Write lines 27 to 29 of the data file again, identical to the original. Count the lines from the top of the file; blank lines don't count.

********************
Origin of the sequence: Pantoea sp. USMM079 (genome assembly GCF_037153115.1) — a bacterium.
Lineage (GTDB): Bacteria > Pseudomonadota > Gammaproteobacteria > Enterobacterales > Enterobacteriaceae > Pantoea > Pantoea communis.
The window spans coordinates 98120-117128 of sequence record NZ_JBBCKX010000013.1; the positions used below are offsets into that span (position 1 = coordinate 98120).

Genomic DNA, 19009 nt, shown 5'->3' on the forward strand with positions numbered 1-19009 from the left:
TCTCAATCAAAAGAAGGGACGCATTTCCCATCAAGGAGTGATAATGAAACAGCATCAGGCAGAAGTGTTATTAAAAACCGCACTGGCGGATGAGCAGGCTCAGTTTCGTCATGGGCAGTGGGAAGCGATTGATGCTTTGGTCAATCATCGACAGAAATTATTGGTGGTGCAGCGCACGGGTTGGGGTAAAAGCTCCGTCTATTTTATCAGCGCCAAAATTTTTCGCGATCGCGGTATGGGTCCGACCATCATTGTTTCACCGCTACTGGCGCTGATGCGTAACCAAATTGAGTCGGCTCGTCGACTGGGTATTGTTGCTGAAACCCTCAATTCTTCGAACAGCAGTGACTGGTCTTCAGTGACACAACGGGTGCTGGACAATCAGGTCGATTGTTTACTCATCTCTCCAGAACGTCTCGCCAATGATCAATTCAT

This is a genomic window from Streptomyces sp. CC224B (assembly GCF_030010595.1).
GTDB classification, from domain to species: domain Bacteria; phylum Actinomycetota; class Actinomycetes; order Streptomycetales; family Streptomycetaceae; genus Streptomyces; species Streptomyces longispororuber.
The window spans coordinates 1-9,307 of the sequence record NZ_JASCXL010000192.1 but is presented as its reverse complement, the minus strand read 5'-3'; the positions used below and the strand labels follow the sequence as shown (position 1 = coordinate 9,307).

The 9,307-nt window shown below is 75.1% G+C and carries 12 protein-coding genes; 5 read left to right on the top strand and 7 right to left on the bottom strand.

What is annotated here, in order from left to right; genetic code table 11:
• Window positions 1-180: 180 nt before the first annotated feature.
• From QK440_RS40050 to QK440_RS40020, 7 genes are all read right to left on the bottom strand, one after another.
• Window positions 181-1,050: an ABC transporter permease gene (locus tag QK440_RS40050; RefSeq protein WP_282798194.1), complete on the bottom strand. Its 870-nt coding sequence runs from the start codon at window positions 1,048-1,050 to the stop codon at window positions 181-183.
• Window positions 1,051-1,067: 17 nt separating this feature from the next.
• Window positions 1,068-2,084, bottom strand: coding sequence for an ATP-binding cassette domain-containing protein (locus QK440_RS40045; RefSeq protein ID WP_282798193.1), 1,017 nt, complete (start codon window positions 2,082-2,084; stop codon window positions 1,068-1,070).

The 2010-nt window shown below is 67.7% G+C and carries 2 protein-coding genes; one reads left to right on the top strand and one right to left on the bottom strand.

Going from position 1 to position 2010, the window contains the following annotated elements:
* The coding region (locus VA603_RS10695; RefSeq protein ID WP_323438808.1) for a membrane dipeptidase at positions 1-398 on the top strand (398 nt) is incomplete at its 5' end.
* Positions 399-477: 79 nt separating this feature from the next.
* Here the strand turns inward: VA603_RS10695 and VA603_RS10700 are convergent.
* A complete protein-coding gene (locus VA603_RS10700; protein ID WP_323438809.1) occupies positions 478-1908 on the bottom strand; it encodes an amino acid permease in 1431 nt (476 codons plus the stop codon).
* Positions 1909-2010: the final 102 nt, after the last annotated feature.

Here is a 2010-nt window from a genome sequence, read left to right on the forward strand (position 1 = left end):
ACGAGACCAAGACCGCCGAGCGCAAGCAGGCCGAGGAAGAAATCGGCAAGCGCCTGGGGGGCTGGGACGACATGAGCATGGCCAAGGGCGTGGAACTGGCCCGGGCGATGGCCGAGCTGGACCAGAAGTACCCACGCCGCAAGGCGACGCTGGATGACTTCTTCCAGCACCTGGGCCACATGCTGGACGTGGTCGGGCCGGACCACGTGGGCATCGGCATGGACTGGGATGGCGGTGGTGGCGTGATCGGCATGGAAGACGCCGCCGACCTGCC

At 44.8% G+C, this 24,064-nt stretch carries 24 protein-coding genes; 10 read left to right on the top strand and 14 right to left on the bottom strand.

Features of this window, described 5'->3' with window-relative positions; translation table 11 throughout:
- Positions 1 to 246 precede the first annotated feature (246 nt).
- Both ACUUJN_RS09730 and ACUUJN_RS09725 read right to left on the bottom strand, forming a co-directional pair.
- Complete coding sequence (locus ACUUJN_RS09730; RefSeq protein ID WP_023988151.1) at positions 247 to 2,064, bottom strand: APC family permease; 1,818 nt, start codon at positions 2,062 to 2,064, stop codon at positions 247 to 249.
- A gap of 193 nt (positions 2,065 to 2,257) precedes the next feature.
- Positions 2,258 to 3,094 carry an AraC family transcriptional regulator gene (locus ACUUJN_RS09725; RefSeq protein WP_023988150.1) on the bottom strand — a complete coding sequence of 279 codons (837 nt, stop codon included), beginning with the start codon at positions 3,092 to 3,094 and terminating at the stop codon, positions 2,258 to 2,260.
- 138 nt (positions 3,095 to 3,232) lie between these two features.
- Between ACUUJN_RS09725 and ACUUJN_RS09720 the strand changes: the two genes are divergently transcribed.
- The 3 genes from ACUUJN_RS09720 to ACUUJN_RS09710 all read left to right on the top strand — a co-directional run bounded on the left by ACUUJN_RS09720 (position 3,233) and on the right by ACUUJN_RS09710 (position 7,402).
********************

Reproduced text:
- Positions 1 to 246 precede the first annotated feature (246 nt).
- Both ACUUJN_RS09730 and ACUUJN_RS09725 read right to left on the bottom strand, forming a co-directional pair.
- Complete coding sequence (locus ACUUJN_RS09730; RefSeq protein ID WP_023988151.1) at positions 247 to 2,064, bottom strand: APC family permease; 1,818 nt, start codon at positions 2,062 to 2,064, stop codon at positions 247 to 249.